Agronomists use the term ‘cropping system’ to refer to all of the techniques employed by a farmer on a plot. This covers many things including the choice of the succession of species cultivated, varieties of each species, soil tillage (ploughing, harrowing, hoeing...), dates and means of seeding, planting, pruning, thinning, the dates of application and doses of mineral or organic fertilisers, fungicides, herbicides, insecticides and growth regulators, dates and doses or irrigation, dates and means of harvesting... The word ‘system’ is used because these technical choices are not at all independent of each other [4,5]. For example, between 1975 and 1985, wheat producers brought their sowing date forward by three weeks (for example, in the Picardie region (France), the modal date changed from 25 to 5 October), for two major reasons: to increase the period of energy interception by the crop (wheat is a photoperiodic plant) and to reduce the risks of soil compaction by tillage in wet conditions at the end of the autumn. However, early sowing increases the risk of disease, because it favours autumnal infections, and this justifies the increased use of fungicides [6]; furthermore, sowing at the beginning of October corresponds to a period when aphids are still active and can transmit viruses (especially the Barley Yellow Dwarf Virus), creating a requirement for an extra insecticide treatment in the autumn. Clearly, sowing at such an early date was not possible before the development of efficient treatments against diseases and insects [1]. With the high price of wheat in the 1980s, the increased yield largely compensated the additional costs associated with extra pesticide treatments. This early sowing was one of the major causes of the decrease in cultivable area under maize, which is harvested too late to be grown before early sown wheat. Maize was replaced by peas and oil seed rape, which are harvested earlier. There is therefore a direct link between the date of sowing wheat, its protection and the crop that was harvested immediately beforehand, illustrating the coherence of the cropping system.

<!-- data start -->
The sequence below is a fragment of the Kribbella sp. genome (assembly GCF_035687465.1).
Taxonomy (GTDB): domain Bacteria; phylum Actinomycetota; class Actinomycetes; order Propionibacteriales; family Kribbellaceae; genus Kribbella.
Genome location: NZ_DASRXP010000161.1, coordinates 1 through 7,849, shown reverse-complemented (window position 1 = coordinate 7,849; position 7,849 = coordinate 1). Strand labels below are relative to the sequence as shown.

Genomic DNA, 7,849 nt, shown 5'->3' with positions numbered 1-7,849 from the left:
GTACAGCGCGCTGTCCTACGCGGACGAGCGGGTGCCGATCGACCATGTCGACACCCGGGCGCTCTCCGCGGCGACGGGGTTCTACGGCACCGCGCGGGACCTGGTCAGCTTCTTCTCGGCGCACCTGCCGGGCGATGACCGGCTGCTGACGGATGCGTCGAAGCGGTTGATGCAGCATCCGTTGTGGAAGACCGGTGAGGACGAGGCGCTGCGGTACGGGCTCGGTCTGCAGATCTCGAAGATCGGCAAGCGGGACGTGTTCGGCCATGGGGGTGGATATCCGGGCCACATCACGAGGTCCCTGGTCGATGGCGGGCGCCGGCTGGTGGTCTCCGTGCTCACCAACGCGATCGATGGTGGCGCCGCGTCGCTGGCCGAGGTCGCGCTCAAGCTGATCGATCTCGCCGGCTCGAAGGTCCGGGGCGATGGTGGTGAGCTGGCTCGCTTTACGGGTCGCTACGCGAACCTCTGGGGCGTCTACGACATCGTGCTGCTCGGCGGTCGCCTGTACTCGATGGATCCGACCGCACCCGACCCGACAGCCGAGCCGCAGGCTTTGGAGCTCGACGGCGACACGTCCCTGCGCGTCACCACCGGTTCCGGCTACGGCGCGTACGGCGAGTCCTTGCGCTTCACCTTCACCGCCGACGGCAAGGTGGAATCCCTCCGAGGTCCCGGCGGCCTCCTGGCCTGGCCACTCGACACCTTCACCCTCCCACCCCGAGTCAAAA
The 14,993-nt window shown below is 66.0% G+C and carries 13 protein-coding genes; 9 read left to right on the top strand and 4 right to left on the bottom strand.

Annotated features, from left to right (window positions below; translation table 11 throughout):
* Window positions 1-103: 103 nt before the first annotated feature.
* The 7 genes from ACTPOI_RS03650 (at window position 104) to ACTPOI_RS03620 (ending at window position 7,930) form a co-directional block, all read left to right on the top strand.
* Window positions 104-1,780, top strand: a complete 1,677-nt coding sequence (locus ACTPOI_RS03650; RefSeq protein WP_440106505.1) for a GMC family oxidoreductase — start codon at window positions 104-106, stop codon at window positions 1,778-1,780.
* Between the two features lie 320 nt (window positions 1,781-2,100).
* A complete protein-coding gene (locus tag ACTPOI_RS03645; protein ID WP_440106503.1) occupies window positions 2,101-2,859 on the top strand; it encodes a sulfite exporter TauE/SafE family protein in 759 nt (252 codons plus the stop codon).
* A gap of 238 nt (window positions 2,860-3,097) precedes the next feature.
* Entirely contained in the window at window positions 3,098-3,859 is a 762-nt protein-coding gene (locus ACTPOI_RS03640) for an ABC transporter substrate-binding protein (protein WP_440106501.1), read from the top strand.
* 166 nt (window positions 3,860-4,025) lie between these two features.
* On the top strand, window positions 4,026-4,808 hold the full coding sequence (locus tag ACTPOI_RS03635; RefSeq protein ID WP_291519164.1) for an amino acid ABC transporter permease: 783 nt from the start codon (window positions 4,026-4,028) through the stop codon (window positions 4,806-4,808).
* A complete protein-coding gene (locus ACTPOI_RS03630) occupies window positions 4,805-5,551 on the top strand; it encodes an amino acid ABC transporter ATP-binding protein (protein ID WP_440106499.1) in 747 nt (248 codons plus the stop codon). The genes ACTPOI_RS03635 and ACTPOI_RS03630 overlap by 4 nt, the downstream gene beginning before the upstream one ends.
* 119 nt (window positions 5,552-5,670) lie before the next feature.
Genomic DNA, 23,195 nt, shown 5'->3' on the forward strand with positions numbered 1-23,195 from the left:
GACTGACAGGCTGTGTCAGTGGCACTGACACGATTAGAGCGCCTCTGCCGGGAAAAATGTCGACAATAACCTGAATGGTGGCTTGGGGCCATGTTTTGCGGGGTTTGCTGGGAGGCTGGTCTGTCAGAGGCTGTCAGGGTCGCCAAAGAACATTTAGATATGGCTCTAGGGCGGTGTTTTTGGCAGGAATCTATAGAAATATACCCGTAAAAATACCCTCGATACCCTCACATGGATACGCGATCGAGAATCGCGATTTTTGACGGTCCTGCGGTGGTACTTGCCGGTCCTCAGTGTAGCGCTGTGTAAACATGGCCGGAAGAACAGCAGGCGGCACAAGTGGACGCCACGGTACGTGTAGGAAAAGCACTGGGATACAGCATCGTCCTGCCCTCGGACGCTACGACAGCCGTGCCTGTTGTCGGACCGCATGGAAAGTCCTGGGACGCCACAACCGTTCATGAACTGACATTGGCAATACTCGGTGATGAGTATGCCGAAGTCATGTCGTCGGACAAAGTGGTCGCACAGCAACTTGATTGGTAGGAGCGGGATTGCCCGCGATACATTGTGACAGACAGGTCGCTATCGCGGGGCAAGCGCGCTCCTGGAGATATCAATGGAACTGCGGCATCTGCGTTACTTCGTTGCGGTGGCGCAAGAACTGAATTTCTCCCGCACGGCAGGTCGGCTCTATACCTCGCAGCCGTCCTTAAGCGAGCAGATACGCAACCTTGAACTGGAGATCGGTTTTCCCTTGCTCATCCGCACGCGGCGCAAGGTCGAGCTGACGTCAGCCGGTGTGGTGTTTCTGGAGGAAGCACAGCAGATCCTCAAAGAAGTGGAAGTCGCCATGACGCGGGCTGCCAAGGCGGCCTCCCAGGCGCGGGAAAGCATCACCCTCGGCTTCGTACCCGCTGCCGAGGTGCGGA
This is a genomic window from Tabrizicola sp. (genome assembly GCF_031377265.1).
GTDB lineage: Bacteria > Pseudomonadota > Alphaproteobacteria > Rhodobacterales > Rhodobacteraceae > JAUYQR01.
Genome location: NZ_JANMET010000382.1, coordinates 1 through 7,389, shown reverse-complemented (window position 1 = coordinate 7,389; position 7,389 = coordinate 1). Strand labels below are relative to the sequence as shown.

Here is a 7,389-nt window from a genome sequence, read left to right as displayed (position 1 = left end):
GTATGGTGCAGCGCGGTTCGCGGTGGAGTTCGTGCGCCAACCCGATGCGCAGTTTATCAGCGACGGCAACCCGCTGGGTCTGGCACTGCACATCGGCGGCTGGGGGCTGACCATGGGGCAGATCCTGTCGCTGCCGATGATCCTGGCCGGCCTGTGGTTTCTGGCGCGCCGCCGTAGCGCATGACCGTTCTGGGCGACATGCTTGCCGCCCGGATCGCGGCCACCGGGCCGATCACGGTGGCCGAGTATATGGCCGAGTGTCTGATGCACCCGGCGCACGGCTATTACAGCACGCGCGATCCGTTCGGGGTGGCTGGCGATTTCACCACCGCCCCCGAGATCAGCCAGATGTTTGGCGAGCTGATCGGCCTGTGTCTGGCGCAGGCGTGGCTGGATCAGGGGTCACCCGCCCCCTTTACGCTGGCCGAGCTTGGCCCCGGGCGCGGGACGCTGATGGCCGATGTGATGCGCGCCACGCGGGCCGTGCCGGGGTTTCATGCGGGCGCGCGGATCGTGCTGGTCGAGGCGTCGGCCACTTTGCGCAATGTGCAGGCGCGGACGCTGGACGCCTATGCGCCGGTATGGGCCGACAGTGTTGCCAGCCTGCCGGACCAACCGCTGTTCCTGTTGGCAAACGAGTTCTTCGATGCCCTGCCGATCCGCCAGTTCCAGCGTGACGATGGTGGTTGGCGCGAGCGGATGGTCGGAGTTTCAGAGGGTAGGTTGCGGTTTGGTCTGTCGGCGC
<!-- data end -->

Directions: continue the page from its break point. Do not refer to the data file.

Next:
The cropping systems vary considerably from one plot to another and from one region to another. This is due to several factors:

  • – the diversity of soils and climates: farmers adapt the choice of species and varieties according to the type of soil and climate, which also contribute to the risk of parasites;
  • – the diversity requests for quality of agricultural products; for example, barley for animal feed and barley for malting are different varieties; to maximise the likelihood of having the correct protein content and the correct sized grains for malting, barley requires less nitrogen fertiliser and may require a different sowing date;
  • – differences in regulations, which are becoming more and more linked to agroecological zoning and which favour some practices and may even impose others.

The role of agronomic research is to increase knowledge and to develop methods that farmers, agricultural technicians and food industry need to adapt cropping systems to these highly diverse situations. In this paper, we will discuss the effects of these practices on parasite life cycles, and then present research concerning the design of integrated crop protection strategies.

2 Effects of cropping systems on parasite life cycles